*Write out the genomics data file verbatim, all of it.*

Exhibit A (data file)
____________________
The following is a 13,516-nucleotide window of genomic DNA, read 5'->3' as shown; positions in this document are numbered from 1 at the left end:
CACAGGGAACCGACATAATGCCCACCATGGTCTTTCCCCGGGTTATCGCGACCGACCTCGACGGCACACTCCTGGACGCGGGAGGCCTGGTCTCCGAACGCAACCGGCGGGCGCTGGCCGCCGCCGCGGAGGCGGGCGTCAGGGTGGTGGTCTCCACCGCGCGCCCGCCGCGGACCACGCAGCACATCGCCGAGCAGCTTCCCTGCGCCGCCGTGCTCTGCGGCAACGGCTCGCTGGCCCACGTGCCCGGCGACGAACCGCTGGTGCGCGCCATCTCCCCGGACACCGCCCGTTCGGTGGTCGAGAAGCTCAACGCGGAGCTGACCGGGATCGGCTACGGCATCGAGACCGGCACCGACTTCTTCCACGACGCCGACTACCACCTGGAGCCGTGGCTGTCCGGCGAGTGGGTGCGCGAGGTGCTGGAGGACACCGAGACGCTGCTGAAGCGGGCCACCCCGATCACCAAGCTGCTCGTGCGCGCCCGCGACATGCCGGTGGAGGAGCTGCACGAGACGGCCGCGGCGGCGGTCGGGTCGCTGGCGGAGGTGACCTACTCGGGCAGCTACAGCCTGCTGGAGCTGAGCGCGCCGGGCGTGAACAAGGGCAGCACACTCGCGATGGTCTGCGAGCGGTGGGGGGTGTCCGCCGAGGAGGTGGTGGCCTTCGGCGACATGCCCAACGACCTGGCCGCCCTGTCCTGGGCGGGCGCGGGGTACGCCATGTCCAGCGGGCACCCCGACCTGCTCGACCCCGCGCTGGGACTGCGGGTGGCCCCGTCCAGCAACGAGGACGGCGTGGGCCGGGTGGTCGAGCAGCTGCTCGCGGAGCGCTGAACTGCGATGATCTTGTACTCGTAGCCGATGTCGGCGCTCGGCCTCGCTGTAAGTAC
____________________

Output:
The following is a 13,516-nucleotide window of genomic DNA, read 5'->3' as shown; positions in this document are numbered from 1 at the left end:
CACAGGGAACCGACATAATGCCCACCATGGTCTTTCCCCGGGTTATCGCGACCGACCTCGACGGCACACTCCTGGACGCGGGAGGCCTGGTCTCCGAACGCAACCGGCGGGCGCTGGCCGCCGCCGCGGAGGCGGGCGTCAGGGTGGTGGTCTCCACCGCGCGCCCGCCGCGGACCACGCAGCACATCGCCGAGCAGCTTCCCTGCGCCGCCGTGCTCTGCGGCAACGGCTCGCTGGCCCACGTGCCCGGCGACGAACCGCTGGTGCGCGCCATCTCCCCGGACACCGCCCGTTCGGTGGTCGAGAAGCTCAACGCGGAGCTGACCGGGATCGGCTACGGCATCGAGACCGGCACCGACTTCTTCCACGACGCCGACTACCACCTGGAGCCGTGGCTGTCCGGCGAGTGGGTGCGCGAGGTGCTGGAGGACACCGAGACGCTGCTGAAGCGGGCCACCCCGATCACCAAGCTGCTCGTGCGCGCCCGCGACATGCCGGTGGAGGAGCTGCACGAGACGGCCGCGGCGGCGGTCGGGTCGCTGGCGGAGGTGACCTACTCGGGCAGCTACAGCCTGCTGGAGCTGAGCGCGCCGGGCGTGAACAAGGGCAGCACACTCGCGATGGTCTGCGAGCGGTGGGGGGTGTCCGCCGAGGAGGTGGTGGCCTTCGGCGACATGCCCAACGACCTGGCCGCCCTGTCCTGGGCGGGCGCGGGGTACGCCATGTCCAGCGGGCACCCCGACCTGCTCGACCCCGCGCTGGGACTGCGGGTGGCCCCGTCCAGCAACGAGGACGGCGTGGGCCGGGTGGTCGAGCAGCTGCTCGCGGAGCGCTGAACTGCGATGATCTTGTACTCGTAGCCGATGTCGGCGCTCGGCCTCGCTGTAAGTAC